Three Key UNGA Meetings We Won't See

Three Key UNGA Meetings We Won't See

The speeches may be boring, but the annual UN General Assembly (UNGA) allows world leaders the chance, if they want it, to meet one-on-one to talk about sensitive topics. Crossing paths in UN corridors allows for freer conversation than formal bilateral summits with all their protocols and political pitfalls.


Unfortunately, as the 74th installment of the UNGA gets under way, we have to note three potential encounters that aren't happening this week, and one meeting that probably shouldn't. Read the full list here.

1. Iran's President Hassan Rouhani and his US counterpart Donald Trump. This was always a long shot, but it become a stratospheric reach after Iran evidently blew up Saudi Arabia's main oil facilities last week. Trump, who had talked up the potential for a chat multiple times, quickly changed his tune. That's too bad, because regional tensions, and the threat of a US-Iran war, won't cool themselves.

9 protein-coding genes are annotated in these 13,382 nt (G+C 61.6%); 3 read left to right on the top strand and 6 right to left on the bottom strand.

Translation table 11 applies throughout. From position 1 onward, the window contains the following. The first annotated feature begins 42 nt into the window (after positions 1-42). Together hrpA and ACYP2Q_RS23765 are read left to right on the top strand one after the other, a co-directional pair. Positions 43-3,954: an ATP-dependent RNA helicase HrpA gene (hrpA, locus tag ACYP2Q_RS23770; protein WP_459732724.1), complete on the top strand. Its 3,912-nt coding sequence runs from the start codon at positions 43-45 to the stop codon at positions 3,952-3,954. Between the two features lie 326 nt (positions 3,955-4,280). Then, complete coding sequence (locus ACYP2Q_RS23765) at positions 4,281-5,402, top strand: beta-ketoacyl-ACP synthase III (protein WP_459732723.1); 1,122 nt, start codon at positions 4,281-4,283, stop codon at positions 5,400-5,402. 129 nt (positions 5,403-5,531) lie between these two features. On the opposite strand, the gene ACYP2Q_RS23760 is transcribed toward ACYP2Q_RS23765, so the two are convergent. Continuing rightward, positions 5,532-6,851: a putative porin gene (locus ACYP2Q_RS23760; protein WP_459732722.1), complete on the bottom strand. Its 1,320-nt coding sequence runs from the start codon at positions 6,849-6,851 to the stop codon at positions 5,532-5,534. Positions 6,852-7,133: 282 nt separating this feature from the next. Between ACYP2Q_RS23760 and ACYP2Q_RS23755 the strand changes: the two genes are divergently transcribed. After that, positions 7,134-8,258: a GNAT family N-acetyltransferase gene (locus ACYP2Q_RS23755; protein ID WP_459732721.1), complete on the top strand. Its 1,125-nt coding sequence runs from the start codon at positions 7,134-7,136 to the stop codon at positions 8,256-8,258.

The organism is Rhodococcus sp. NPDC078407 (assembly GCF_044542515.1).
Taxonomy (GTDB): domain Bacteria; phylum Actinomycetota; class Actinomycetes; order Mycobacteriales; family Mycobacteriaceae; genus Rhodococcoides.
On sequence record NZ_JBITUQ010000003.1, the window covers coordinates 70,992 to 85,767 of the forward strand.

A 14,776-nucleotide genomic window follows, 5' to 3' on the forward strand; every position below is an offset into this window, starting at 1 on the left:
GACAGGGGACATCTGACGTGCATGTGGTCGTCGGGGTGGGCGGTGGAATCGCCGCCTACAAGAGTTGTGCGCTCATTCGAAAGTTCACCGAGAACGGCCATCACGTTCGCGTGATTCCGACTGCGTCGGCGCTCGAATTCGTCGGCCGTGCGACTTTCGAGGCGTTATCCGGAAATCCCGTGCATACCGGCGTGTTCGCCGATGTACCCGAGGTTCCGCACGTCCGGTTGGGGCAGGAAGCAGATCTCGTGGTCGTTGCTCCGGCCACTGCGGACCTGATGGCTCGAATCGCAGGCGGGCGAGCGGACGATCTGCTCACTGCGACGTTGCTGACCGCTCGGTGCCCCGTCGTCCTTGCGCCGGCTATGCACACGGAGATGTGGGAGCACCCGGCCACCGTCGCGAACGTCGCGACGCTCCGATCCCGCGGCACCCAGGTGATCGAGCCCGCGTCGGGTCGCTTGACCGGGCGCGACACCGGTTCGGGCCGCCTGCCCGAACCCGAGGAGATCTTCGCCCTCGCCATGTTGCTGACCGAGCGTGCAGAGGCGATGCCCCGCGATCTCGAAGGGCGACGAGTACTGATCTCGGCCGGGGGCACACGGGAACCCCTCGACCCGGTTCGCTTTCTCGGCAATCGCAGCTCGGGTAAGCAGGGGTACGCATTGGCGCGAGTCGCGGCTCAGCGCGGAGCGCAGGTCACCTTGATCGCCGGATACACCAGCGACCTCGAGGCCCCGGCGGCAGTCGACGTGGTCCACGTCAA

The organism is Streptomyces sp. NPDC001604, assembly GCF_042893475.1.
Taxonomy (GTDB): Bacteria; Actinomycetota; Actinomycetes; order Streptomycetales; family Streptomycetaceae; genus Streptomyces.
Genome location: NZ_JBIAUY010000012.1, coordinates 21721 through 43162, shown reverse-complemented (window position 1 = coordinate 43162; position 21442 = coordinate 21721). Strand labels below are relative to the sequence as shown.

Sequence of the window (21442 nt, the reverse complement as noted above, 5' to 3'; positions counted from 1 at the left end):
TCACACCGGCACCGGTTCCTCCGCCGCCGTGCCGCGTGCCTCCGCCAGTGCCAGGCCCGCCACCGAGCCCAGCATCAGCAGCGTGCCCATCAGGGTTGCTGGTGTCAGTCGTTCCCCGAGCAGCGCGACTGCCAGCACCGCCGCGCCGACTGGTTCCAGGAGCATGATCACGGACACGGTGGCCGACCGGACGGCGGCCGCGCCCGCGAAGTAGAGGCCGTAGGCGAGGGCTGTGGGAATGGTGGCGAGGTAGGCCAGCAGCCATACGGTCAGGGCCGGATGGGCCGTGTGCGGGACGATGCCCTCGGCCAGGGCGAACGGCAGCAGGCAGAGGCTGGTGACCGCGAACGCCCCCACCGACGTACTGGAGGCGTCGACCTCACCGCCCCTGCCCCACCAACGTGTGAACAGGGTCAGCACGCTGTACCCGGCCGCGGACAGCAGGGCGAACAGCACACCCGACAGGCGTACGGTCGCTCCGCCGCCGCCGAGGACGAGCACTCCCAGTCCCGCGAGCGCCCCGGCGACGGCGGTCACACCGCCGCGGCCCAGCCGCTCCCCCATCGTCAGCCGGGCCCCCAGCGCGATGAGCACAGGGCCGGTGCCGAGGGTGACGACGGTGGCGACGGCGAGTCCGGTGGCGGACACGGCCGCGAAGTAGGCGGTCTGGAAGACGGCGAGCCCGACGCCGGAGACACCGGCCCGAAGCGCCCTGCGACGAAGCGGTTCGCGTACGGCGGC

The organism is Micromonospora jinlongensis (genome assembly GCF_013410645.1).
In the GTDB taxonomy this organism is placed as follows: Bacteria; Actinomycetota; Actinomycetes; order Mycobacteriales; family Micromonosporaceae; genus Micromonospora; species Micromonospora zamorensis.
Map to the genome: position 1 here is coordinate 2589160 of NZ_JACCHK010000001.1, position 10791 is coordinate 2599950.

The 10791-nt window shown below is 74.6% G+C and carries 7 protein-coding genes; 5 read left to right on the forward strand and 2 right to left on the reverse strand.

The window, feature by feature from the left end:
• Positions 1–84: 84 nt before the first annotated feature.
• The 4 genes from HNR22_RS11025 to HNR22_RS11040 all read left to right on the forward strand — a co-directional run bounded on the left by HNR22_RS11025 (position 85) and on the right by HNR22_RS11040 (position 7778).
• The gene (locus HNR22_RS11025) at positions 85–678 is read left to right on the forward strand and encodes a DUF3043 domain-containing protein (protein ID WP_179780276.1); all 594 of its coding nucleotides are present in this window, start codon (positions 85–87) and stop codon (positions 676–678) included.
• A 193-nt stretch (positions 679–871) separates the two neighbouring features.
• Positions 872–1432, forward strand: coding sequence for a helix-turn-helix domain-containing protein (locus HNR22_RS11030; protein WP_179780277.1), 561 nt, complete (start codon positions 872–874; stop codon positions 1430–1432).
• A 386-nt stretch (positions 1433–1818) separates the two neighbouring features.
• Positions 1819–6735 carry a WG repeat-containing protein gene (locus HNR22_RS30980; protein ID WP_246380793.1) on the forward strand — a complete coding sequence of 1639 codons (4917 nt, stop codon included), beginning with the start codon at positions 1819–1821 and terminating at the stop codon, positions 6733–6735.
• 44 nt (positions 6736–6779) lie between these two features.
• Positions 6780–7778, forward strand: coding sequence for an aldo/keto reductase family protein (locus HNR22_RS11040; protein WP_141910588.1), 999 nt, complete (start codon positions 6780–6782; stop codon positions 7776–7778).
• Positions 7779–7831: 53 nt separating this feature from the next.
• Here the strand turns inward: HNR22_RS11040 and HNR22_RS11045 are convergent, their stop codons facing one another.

2. South Korea and Japan. These two East Asian powers are locked in a growing trade spat rooted in unresolved grievances about Japanese actions during World War II. And yet Japanese Prime Minister Shinzo Abe and South Korean President Moon Jae-in are not, in fact, expected to meet this week. These are two of the world's largest economies, and they're now locked in a fight with losers on both sides.

3. Pakistani Prime Minister Imran Khan and India's Narendra Modi. After Modi abruptly stripped Kashmir of the autonomy it has enjoyed for 70 years just last month, Khan compared him to Hitler. It's never encouraging when these two nuclear-armed neighbors talk at, rather than with, one another.

The meeting that is happening but maybe shouldn't: Trump will meet with Ukraine's President Volodymyr Zelensky, whom he has allegedly (and perhaps impeachably) pressured to probe the Ukrainian business dealings of the son of US presidential hopeful Joe Biden.

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